First day of school. Coach yelled from across the field. “Marsh! Meet our latest recruit.”
Gil stopped stretching and jogged over. Coach spoke to a boy dressed in a running tank and shorts. Thick black hair covered the boy’s knuckles and arms. It poked out from his chest, his shoulders and neck. It covered his legs. A beast boy, Gil thought.
“. . . help you out. He’s one of our best runners.” Coach turned to Gil. “Marsh, this is Enko Labette. He’s from Quebec.”
Hmph. Gil wasn’t one of the cross-country team’s best runners. He was the best. No one else came close. He had led James E. Uruk High School to Nationals two years in a row.
“Hi,” Gil said.
Enko extended his hand in an oddly formal gesture. Gil shook it.
Enko had a powerful grip—a ring on his pinky finger dug in slightly. He smiled, producing a deep dimple in his chin. He was trying hard to impress.
Well, let’s see what the beast boy could do.
“You follow me,” Gil told him.
He started the warm-up jog just a notch faster than usual. Enko didn’t break a sweat.
“Round the back, over the Rock!” Coach yelled to the team. “No clock today. Keep to the running trail. I want it clean and even.”
Clock or no, Gil took off, in a sprint now, almost at racing speed.
They circled around the back of the school to one of the paths along the Green Valley Creek, over the footbridge to cross the water, then up the side of Overhang Rock. The other boys lagged behind.
Overhang Rock stood three hundred feet above town. Made of exposed, weathered red stone, it had a war memorial at the top, erected some ninety years ago by a veterans’ group. A running trail wound alongside a road that led to the memorial.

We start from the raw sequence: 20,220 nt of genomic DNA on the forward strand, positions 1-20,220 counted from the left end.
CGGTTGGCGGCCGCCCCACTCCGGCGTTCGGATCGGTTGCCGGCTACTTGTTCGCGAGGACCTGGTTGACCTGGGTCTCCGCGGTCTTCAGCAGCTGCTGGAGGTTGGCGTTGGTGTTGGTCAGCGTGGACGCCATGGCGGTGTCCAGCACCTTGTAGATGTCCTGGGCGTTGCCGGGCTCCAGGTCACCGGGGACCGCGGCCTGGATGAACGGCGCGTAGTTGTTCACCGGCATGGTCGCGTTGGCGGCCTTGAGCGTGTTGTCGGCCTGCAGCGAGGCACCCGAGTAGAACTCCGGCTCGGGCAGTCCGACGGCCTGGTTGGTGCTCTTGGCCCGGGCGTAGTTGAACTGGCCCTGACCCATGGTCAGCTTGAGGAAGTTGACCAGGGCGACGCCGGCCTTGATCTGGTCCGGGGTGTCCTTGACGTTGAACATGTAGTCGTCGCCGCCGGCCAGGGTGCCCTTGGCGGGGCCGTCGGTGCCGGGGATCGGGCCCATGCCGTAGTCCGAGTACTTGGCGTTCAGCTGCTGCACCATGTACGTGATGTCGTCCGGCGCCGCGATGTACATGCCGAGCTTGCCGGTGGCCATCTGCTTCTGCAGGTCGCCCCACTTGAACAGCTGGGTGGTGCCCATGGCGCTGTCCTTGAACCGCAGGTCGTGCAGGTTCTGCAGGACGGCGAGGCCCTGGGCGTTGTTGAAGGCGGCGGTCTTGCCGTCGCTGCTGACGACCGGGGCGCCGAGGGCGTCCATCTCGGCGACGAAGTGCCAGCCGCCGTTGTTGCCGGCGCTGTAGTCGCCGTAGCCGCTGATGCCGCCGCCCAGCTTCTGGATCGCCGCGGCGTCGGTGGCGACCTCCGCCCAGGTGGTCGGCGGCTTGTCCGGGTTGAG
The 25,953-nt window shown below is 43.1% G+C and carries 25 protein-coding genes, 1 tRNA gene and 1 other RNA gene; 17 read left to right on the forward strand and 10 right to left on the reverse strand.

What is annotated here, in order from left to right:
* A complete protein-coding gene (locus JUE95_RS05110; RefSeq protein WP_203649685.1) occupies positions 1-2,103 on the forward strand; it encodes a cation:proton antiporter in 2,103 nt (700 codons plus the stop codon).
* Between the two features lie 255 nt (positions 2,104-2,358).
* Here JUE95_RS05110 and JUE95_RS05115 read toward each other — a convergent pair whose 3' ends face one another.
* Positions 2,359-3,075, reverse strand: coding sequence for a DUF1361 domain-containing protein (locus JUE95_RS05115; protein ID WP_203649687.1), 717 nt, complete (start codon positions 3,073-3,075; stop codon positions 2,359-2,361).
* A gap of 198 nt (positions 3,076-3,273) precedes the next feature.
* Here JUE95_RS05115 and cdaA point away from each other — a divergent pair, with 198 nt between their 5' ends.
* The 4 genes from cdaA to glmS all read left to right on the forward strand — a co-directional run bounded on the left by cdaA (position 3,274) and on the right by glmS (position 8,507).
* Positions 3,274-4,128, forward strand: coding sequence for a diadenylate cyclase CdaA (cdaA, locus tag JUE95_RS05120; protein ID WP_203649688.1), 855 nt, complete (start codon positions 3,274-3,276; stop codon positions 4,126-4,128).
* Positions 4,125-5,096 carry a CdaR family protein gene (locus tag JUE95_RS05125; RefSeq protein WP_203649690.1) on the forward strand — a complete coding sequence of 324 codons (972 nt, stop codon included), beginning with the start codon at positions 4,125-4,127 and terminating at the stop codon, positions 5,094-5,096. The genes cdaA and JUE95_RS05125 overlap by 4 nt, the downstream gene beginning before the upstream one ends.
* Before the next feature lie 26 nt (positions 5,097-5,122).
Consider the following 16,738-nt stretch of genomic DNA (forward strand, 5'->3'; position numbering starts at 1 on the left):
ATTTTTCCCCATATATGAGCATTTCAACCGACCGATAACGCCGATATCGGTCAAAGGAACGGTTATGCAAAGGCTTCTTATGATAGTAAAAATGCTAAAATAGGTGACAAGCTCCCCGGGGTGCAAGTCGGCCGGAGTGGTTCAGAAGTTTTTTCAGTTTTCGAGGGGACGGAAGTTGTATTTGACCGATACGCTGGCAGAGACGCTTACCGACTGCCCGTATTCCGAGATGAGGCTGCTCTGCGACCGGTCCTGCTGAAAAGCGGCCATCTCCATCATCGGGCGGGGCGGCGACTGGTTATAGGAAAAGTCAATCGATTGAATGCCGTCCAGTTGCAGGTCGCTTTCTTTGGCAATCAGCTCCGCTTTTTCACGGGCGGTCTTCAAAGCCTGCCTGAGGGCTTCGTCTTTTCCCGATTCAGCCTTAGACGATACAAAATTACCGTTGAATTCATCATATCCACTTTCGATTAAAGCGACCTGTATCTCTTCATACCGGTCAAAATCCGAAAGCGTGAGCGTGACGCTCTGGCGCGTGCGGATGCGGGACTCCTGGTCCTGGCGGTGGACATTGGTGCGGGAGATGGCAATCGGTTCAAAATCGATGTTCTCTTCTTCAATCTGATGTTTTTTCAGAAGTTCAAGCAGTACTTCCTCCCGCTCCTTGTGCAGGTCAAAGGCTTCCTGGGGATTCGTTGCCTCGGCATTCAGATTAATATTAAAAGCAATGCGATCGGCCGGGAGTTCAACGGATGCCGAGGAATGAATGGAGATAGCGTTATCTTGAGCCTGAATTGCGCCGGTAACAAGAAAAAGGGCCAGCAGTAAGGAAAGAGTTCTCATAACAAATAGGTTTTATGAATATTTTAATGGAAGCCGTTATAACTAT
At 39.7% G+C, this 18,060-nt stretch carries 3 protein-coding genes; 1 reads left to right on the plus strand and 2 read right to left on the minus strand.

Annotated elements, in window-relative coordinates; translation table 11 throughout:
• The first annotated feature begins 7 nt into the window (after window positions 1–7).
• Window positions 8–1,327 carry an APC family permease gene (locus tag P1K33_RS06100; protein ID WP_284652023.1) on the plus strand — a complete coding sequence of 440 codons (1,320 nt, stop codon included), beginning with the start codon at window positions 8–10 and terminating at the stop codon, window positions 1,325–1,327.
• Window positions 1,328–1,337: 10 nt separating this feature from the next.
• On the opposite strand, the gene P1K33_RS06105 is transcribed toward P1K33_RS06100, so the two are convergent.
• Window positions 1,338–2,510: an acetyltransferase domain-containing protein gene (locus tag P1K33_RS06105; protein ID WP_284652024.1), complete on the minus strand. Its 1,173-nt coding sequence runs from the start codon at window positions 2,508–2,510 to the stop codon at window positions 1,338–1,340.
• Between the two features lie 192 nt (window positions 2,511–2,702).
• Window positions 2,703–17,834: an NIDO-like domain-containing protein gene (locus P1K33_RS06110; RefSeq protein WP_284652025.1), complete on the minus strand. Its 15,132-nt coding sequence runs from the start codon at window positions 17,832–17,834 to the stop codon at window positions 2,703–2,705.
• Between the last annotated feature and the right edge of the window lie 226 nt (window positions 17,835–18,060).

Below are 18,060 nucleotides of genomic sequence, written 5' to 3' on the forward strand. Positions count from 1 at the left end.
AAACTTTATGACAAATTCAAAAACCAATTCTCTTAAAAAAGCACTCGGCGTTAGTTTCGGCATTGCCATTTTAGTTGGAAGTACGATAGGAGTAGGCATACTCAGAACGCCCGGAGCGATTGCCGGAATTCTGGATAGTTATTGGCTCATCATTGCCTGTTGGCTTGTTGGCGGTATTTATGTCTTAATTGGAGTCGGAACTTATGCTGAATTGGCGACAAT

Gil ignored the running trail and chose a hiking path that switchbacked in the other direction, zigzagging at sharp angles around and up the other side of the Rock. At a walk, the trail provided a small challenge. At a run, it required all your concentration to get from one boulder to the next without falling. Gil could do the path in the dark—had done so numerous times. Enko, much to Gil’s surprise, took to it as if he could run it blindfolded.
By the time they reached the Memorial, sweat trickled down Gil’s back.
“We follow the road down,” he said. “Safer that way.”
Enko nodded. He wasn’t the least bit winded. Who was this kid?
Gil sprinted even faster downhill.
When they returned to the field behind the high school, Coach was waiting for them. “What the hell is the matter with you, Marsh? I said the running trail, not the climbing one!”
Gil leaned forward, hands on his thighs, panting. This had been more of a workout than he had expected. Enko breathed a little harder, too, but wasn’t out of breath.
“It’s okay, Coach,” Enko said. He had this weird French accent. “That was fun.”
Coach scowled. “Maybe Marsh can learn something from you.” He might have said more, but off in the distance two runners trickled onto the field.
“Cool-down walks!” he yelled. “Everyone,” he added pointedly to Gil.
When Coach turned to address the other boys, Enko slapped Gil on the shoulder. Gil walked ahead, ignoring the gesture. Beast Boy had just outperformed him. No one had done that before. And Coach had noticed.
Excerpted from Gil Marsh
by A. C. E. Bauer
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